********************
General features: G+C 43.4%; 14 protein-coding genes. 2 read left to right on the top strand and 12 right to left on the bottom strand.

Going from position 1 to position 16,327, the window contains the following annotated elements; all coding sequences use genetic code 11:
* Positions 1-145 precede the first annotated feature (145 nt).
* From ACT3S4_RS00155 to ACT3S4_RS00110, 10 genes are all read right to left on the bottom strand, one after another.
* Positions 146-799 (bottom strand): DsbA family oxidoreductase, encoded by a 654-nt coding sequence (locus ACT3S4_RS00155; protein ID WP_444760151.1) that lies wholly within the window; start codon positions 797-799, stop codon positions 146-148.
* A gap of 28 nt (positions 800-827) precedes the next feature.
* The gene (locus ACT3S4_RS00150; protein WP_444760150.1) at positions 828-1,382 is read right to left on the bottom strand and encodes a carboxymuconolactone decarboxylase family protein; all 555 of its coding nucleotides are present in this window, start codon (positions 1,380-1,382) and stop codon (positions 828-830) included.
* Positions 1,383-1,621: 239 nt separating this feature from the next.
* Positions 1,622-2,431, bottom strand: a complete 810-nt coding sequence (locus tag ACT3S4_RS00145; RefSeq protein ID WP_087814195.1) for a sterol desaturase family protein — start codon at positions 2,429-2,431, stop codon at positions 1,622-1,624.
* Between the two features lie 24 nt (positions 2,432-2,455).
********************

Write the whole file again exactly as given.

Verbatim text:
General features: G+C 43.4%; 14 protein-coding genes. 2 read left to right on the top strand and 12 right to left on the bottom strand.

Going from position 1 to position 16,327, the window contains the following annotated elements; all coding sequences use genetic code 11:
* Positions 1-145 precede the first annotated feature (145 nt).
* From ACT3S4_RS00155 to ACT3S4_RS00110, 10 genes are all read right to left on the bottom strand, one after another.
* Positions 146-799 (bottom strand): DsbA family oxidoreductase, encoded by a 654-nt coding sequence (locus ACT3S4_RS00155; protein ID WP_444760151.1) that lies wholly within the window; start codon positions 797-799, stop codon positions 146-148.
* A gap of 28 nt (positions 800-827) precedes the next feature.
* The gene (locus ACT3S4_RS00150; protein WP_444760150.1) at positions 828-1,382 is read right to left on the bottom strand and encodes a carboxymuconolactone decarboxylase family protein; all 555 of its coding nucleotides are present in this window, start codon (positions 1,380-1,382) and stop codon (positions 828-830) included.
* Positions 1,383-1,621: 239 nt separating this feature from the next.
* Positions 1,622-2,431, bottom strand: a complete 810-nt coding sequence (locus tag ACT3S4_RS00145; RefSeq protein ID WP_087814195.1) for a sterol desaturase family protein — start codon at positions 2,429-2,431, stop codon at positions 1,622-1,624.
* Between the two features lie 24 nt (positions 2,432-2,455).